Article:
Coun. Bolger noted that signs in the right-of-way were a hazard, they were dangerous and unsightly. While the ordinance prohibited signs on Borough property and public right-of-way, residents all along Riverview Drive could place signs on their property as long as they were ten feet back from the edge of pavement. The proposed ordinance addressed the constitutional issues, preserved the rights of the public and reflected the wishes of the majority of the residents.

Referring to articles in the Asbury Park Press and the Coast Star regarding the first draft of the ordinance, Coun. Bolger cited concerns voiced by both a Constitutional lawyer and the ACLU, but added that those concerns had been addressed by the committee in the revised ordinance. The press had no problem with the ordinance as long as it did not limit the prohibition to political signs, but extended it to all signs. Coun. Bolger stated that he was willing to make that amendment.
Coun. Shaak voiced a concern over the fact the public rights-of-way varied throughout the Borough and he felt that this would place an unfair burden on the Code Enforcement Officer who would be charged with enforcing the ordinance; he felt he would need a property survey of every residence. Coun. Shaak recommended the ordinance be "tweaked".

Coun. Bolger reminded those assembled that the alternative to the constitutional issues was to have no ordinance at all and that would permit unlimited signs of any type including a cardboard sign drawn with a magic marker that would become an ugly blur in the rain. Coun. Bolger called the sign issue a "real problem" that had to be addressed. The proposed ordinance was workable and the least challengeable alternative.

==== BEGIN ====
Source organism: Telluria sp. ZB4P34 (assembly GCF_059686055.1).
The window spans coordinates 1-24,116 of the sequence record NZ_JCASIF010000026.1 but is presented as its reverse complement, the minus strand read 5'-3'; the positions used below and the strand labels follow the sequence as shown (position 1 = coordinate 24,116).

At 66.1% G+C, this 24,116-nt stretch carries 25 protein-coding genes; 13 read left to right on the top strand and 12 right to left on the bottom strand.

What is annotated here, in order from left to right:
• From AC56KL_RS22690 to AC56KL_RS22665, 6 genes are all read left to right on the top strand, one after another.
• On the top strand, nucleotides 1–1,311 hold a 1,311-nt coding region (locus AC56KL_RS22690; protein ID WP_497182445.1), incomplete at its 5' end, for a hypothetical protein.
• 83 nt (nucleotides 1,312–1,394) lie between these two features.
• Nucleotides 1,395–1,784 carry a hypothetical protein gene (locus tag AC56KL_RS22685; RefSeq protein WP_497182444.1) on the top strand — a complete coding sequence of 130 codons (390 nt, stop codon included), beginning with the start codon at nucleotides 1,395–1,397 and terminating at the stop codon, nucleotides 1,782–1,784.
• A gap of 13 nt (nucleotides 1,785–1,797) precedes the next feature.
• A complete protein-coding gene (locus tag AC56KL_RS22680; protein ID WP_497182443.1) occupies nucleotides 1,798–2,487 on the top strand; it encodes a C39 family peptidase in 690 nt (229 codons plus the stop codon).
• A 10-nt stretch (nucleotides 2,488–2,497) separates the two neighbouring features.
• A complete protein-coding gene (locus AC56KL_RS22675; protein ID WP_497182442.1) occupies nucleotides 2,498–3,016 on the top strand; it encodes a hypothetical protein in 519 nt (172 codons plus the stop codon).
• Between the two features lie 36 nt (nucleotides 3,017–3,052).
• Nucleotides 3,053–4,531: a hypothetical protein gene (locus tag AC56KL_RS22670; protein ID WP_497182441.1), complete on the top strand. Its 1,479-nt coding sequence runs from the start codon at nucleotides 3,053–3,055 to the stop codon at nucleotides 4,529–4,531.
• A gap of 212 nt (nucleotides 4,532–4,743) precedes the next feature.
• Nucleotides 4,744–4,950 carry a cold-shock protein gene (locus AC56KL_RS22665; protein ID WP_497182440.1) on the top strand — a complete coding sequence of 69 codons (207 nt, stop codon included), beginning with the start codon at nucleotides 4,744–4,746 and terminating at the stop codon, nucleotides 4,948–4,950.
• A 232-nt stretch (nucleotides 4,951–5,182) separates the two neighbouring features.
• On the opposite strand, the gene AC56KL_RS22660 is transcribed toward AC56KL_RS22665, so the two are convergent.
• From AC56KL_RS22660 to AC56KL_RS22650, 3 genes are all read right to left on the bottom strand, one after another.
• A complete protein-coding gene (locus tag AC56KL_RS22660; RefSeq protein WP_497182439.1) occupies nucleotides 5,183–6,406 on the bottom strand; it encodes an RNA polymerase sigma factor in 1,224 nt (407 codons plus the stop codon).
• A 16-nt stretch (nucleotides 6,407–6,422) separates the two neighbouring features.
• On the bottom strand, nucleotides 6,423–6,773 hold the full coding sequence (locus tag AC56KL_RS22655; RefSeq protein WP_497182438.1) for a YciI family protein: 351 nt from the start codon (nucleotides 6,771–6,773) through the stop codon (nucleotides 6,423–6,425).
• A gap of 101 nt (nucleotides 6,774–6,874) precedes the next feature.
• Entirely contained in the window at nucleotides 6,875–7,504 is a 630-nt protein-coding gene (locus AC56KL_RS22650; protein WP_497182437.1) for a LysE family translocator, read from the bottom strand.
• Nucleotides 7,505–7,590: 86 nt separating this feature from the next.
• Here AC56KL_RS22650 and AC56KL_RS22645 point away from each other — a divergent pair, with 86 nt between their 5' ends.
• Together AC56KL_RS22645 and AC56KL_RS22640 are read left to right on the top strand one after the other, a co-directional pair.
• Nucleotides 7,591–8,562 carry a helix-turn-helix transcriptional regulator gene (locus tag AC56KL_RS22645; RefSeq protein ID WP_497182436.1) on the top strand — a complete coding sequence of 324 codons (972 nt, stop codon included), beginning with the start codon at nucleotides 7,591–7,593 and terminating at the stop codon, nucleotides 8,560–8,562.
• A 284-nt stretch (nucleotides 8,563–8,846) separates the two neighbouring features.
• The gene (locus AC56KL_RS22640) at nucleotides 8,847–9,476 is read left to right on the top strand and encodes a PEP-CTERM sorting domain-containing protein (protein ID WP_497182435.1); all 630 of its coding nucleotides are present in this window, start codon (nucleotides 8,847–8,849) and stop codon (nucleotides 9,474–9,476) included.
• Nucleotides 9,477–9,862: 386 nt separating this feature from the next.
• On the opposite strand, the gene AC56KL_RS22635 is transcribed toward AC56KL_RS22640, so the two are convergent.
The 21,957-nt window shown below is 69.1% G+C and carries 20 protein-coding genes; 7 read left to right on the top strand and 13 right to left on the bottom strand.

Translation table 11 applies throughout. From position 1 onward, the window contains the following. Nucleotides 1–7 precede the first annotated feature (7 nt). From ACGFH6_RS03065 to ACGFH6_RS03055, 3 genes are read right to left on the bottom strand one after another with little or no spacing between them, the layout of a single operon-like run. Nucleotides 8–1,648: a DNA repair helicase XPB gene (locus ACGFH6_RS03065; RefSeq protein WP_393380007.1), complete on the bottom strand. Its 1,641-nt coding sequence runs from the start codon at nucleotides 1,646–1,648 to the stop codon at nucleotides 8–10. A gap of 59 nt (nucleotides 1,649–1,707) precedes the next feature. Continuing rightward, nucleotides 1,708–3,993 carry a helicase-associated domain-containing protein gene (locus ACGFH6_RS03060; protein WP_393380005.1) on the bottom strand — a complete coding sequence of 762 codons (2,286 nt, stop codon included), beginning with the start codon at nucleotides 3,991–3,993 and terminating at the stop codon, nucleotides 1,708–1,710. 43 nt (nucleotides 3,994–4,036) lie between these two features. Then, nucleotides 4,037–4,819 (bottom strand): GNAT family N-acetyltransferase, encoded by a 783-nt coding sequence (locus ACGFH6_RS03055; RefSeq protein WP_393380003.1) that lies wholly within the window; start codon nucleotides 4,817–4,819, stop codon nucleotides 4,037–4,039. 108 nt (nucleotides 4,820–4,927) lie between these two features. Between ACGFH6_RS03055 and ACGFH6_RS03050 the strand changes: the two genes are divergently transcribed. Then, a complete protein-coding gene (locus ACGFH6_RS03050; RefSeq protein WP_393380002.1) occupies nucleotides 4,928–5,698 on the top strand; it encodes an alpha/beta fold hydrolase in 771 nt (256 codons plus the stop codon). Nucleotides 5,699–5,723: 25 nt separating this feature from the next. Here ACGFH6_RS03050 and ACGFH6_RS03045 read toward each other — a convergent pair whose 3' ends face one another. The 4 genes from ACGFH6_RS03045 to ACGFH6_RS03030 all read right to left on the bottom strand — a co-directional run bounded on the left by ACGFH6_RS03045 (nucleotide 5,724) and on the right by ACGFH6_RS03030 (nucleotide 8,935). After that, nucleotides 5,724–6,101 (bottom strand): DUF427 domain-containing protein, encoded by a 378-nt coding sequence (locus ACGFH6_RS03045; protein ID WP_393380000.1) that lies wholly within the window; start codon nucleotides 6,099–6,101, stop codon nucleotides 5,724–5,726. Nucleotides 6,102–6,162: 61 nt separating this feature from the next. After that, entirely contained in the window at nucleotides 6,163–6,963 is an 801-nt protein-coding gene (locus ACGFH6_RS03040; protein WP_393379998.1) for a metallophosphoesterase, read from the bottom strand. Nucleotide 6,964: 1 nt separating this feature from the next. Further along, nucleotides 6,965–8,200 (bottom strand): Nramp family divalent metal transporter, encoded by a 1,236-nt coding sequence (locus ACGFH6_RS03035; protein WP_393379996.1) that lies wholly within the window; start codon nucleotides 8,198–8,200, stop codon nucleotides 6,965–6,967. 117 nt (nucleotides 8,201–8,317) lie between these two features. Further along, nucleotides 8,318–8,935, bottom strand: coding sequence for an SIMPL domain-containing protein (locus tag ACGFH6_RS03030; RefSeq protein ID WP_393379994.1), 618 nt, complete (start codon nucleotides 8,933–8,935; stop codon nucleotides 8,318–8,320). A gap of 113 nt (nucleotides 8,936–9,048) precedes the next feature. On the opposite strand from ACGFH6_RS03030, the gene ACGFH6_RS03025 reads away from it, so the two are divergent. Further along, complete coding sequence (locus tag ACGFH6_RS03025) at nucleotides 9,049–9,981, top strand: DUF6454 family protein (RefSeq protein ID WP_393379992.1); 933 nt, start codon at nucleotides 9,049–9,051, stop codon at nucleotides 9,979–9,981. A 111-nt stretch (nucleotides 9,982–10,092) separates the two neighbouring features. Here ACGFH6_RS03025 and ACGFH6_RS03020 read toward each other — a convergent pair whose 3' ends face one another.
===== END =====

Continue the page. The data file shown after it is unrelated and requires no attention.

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Coun. Gorham concurred with the issue on enforceability and he was not ready to support the ordinance, but he wanted to hear from the public.

The Chair recognized Dave Dupre, 1016 Riverview Drive, who felt that the issue arose during the primary election when a plethora of signs had appeared overnight, but he believed that this was a "one time" event. Mr. Dupre believed in freedom of speech on personal property, but he had a concern over signs on the right-of-way.

Turning to the constitutional question he cited numerous trips to Washington D.C. where national monuments such as the Capital and Lincoln Memorial were kept free of signs. If federal law permitted such exclusion why was it a problem in Brielle?

Mr. Dupre believed that the public wanted to work with the Council on this issue to correct past mistakes. He did not believe that you needed five signs with the same message at one location and he voiced a particular concern over the 9/11 Memorial.

Jennifer McGuire, 642 Susan Lane, voiced her opinion that, if the ordinance did not pass, the old one would remain in place. She had been a resident since 1967 and felt that people had always been respectful in placing signs and they had always used the rights-of-way that she noted were not "in the beautiful parts of town". She also felt that the proposed ordinance reflected a personal agenda and was not representative of the Council as a whole.

Mr. Carl Zimmerman of Edison advised the Council of his "one man" assault on political signs in his community and his success in enforcing restrictions; he lauded the Council for their efforts to control the proliferation of signs and also praised the condition of Brielle's Borough Hall as compared to Edison.

Mr. Zimmerman believed that all signs in the public right-of-way were illegal.

John Lorenzo, 927 Woodview Road, asked what the rush was to pass this ordinance? He suggested waiting until Brielle could see how other municipalities handled the issue. He believed that the ordinance resulted from the recent School Board Election that he termed “a one time event”. He suggested that the Council further review the issue and noted that they did not have to be first.